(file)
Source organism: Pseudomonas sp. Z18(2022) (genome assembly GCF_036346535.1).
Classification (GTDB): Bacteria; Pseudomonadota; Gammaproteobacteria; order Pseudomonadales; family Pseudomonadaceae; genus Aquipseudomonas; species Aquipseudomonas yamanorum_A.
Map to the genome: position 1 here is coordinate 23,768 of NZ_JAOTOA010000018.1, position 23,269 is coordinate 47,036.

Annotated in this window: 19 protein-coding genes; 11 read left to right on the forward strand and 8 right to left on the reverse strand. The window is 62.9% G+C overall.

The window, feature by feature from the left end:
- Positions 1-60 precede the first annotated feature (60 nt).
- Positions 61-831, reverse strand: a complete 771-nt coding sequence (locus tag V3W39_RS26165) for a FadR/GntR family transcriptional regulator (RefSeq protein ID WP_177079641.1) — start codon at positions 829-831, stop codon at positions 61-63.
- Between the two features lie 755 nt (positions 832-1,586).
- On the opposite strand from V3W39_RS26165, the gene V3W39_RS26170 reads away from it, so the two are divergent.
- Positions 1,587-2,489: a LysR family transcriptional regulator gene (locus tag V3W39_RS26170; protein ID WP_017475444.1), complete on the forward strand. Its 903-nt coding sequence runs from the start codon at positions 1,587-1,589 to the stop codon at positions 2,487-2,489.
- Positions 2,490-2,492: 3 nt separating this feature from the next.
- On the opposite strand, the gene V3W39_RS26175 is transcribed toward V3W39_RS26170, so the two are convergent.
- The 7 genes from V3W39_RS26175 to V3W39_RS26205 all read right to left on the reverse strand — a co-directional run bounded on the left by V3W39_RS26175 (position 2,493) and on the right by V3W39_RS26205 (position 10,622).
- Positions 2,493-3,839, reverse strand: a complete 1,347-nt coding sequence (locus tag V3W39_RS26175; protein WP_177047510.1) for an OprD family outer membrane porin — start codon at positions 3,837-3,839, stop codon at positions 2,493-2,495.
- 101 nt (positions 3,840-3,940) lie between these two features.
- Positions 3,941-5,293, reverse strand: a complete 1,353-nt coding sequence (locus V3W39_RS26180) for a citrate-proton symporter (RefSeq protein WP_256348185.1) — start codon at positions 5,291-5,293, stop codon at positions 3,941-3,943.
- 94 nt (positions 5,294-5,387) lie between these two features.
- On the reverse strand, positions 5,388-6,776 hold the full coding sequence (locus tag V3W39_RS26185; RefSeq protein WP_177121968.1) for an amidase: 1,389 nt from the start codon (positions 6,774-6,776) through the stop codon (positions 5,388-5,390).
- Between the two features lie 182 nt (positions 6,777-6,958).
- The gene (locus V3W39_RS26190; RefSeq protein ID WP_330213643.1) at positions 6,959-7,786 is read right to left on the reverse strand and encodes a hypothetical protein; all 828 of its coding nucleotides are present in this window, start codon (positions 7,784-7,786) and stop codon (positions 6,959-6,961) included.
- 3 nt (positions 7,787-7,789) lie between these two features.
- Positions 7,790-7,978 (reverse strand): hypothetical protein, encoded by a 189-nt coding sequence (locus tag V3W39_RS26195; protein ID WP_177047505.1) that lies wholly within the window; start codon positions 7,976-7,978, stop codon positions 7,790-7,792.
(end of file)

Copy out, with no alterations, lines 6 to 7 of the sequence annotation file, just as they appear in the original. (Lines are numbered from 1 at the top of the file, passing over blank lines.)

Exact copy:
- Positions 1-60 precede the first annotated feature (60 nt).
- Positions 61-831, reverse strand: a complete 771-nt coding sequence (locus tag V3W39_RS26165) for a FadR/GntR family transcriptional regulator (RefSeq protein ID WP_177079641.1) — start codon at positions 829-831, stop codon at positions 61-63.